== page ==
Rosalyn Carson-DeWitt, MD
Constipation is infrequent and/or uncomfortable bowel movements. Stool is often hard and dry. This is a common gastrointestinal complaint.
Constipation has many causes, including:
Constipation is more common in older adults.
Risk factors include:
Call your doctor if you:
You will be asked about your symptoms and medical history. A physical exam will be done. It may include a digital rectal exam of the rectum with the doctor's gloved, lubricated finger inserted into your rectum.
Your bodily fluids may be tested. This can be done with blood tests.
Your bodily structures may need to be viewed. This can be done with:
Treatment may include:
Talk to your doctor about what is a normal frequency of bowel movements for you. The range of normal is quite broad. Some people have several per day, while others may have less over a period of days
Regularly using laxatives or enemas can be habit forming. Your bowels can become used to these products and require them to produce a stool. Stool softeners, though, are not habit-forming. Ask your doctor about how often and for how long to use these products.
Examples of medications include:
Set aside the same time each day to move your bowels. Typically, this works best first thing in the morning. Sit on the toilet for 15-20 minutes. Over time, your body will learn to have regular bowel movements at the same time each day.
may be effective in certain conditions. By working with a therapist, you learn how to control certain muscles that can help you to move your bowels.
Work with your doctor to treat other conditions that may be causing your constipation.
If you are taking medication that causes constipation, talk to your doctor to find out if you can take a different medication.
If you are taking opioids to relieve pain, you may have constipation. A medication called
methylnaltrexone may help to reduce this side effect.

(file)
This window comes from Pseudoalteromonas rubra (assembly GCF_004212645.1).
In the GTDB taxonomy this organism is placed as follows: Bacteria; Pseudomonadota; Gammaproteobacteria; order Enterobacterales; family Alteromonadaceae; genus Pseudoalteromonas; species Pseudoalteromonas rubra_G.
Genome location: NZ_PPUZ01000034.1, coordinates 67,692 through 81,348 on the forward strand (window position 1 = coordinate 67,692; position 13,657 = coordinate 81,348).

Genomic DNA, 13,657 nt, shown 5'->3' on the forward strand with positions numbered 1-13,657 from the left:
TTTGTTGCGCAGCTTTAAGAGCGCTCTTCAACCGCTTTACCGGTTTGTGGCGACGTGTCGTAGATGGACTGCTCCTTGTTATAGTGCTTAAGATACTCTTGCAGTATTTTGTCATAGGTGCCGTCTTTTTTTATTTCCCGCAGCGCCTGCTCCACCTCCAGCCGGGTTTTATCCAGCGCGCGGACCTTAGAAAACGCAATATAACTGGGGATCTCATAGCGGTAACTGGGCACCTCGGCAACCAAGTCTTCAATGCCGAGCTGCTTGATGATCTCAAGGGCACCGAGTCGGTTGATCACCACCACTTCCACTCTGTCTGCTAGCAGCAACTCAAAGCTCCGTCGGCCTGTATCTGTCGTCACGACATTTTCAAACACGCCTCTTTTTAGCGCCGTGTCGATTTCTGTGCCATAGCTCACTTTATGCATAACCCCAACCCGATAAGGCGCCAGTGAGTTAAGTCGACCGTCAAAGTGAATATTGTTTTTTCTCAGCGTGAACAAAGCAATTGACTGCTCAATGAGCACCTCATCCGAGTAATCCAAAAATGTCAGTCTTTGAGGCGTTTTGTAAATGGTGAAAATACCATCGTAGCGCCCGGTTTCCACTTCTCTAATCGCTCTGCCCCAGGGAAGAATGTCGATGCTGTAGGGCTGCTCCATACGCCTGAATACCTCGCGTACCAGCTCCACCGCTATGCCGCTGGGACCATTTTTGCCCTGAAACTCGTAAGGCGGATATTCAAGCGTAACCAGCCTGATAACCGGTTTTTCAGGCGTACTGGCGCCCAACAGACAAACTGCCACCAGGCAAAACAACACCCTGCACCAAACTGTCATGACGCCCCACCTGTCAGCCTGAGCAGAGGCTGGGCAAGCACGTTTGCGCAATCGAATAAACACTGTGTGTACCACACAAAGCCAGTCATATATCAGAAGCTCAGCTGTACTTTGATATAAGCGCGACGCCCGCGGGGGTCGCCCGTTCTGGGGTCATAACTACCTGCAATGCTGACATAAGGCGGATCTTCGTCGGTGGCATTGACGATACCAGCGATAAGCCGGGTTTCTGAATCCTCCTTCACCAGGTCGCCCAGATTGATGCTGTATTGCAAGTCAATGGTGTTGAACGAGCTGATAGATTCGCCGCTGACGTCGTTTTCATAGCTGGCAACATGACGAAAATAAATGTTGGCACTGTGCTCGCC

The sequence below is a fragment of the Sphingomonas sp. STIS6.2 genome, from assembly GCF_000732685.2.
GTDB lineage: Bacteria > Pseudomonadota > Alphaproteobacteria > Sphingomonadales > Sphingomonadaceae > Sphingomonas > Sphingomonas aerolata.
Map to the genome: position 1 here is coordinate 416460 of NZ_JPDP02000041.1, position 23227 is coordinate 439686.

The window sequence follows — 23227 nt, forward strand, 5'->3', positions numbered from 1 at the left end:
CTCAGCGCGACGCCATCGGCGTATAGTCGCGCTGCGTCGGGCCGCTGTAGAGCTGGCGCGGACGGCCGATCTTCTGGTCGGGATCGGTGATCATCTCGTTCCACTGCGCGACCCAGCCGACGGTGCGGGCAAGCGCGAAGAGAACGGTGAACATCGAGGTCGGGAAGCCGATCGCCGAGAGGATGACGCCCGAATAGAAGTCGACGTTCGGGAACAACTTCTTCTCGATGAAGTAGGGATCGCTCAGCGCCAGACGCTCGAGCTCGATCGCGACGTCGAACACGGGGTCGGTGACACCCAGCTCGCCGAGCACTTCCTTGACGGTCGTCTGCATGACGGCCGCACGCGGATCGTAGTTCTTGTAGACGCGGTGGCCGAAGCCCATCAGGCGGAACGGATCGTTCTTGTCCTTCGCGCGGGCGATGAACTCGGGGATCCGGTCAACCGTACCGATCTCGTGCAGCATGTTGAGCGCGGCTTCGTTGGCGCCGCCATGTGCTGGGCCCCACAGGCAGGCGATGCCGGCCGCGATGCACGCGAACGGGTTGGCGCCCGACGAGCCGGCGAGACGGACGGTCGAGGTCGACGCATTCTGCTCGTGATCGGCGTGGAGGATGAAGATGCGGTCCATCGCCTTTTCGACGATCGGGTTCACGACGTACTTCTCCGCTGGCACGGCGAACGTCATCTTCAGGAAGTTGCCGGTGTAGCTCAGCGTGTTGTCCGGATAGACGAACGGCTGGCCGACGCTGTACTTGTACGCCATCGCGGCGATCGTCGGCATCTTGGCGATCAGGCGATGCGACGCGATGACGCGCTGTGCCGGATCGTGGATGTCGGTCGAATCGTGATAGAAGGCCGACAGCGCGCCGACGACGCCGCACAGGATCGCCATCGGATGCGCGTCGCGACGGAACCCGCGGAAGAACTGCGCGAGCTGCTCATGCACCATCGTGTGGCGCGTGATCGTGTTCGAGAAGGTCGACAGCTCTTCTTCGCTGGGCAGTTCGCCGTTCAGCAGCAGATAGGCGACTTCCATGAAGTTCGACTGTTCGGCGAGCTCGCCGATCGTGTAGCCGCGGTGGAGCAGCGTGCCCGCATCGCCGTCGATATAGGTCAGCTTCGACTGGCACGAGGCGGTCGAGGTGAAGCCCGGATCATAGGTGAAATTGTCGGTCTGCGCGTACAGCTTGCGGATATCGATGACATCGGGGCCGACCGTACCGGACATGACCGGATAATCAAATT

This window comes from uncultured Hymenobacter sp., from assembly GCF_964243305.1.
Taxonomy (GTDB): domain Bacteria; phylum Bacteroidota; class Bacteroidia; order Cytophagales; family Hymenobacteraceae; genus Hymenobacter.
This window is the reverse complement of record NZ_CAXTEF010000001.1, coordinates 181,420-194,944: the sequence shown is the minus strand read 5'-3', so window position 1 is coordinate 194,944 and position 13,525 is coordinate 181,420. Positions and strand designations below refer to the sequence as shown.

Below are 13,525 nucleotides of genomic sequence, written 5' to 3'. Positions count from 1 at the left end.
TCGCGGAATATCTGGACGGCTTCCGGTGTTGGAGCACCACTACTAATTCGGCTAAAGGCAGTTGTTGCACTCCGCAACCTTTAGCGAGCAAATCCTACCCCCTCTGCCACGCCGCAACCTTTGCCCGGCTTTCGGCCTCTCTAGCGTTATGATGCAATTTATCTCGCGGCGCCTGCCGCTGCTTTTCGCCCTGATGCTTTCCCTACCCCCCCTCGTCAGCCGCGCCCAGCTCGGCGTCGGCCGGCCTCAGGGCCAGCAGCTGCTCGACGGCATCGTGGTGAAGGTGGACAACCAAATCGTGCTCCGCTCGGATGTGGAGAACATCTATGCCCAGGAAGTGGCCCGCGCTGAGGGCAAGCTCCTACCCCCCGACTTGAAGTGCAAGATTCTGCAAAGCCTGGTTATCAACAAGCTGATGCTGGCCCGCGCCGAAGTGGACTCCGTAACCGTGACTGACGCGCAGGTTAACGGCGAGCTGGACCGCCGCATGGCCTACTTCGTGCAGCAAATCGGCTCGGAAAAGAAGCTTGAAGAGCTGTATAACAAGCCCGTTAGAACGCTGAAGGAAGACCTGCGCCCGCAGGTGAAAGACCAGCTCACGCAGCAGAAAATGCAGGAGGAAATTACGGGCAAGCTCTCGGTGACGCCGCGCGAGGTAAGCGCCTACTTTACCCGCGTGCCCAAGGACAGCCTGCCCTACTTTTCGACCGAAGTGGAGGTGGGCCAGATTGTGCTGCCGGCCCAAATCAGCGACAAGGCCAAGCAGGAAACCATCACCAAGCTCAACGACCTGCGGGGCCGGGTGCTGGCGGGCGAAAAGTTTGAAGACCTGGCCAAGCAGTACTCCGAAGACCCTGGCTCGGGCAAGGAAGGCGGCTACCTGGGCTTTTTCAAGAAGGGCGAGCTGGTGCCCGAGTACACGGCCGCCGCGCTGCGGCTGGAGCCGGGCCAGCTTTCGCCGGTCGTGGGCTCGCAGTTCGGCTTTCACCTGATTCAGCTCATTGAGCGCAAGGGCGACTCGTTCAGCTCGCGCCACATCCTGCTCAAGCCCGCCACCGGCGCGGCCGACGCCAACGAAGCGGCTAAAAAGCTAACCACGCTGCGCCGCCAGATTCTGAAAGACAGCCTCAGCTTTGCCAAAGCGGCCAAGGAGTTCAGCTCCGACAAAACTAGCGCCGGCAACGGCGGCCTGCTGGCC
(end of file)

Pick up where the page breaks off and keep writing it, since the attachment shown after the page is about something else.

If you have severe, chronic constipation, your doctor may recommend surgery.
To reduce your chance of getting constipation:
American Gastroenterological Association
National Institute of Diabetes and Digestive and Kidney Diseases
A patient guide: Managing chronic constipation.
American Gastroenterological Association website. Available at:
http://www.gastro.org/info_for_patients/2015/10/29/a-patient-guide-managing-chronic-constipation. Accessed December 18, 2014.
Camilleri M, Kerstens R, Rykx A, Vandeplassche L. A placebo-controlled trial of prucalopride for severe chronic constipation.
N Engl J Med.
Constipation. National Digestive Diseases Information Clearinghouse website. Available at:
http://digestive.niddk.nih.gov/ddiseases/pubs/constipation. Accessed December 18, 2014.
Constipation in adults. EBSCO DynaMed Plus website. Available at: http://www.dynamed.com/topics/dmp~AN~T116186/Constipation-in-adults. Updated January 13, 2016. Accessed December 18, 2014.
Constipation in children. EBSCO DynaMed Plus website. Available at: http://www.dynamed.com/topics/dmp~AN~T900171/Constipation-in-children. Updated June 2, 2016. Accessed September 29, 2016.
Treatment of constipation. International Foundation for Functional Gastrointestinal Disorders website. Available at:
http://www.aboutconstipation.org/site/treatment. Updated November 22, 2013. Accessed December 18, 2014.
6/25/2008 DynaMed Systematic Literature Surveillance
http://www.ebscohost.com/dynamed: Thomas J, Karver S, Cooney GA, et al. Methylnaltrexone for opioid-induced constipation in advanced illness.
N Engl J Med.
11/30/2010 DynaMed's Systematic Literature Surveillance
http://www.ebscohost.com/dynamed: Arebi N, Kalli T, Howson W, Clark S, Norton C.
Systematic review of abdominal surgery for chronic idiopathic constipation.
6/20/2011 DynaMed's Systematic Literature Surveillance
http://www.ebscohost.com/dynamed: Attaluri A, Donahoe R, Valestin J, Brown K, Rao SS. Randomised clinical trial: dried plums (prunes) vs. psyllium for constipation.
Aliment Pharmacol Ther.
Last reviewed December 2015 by Daus Mahnke, MD
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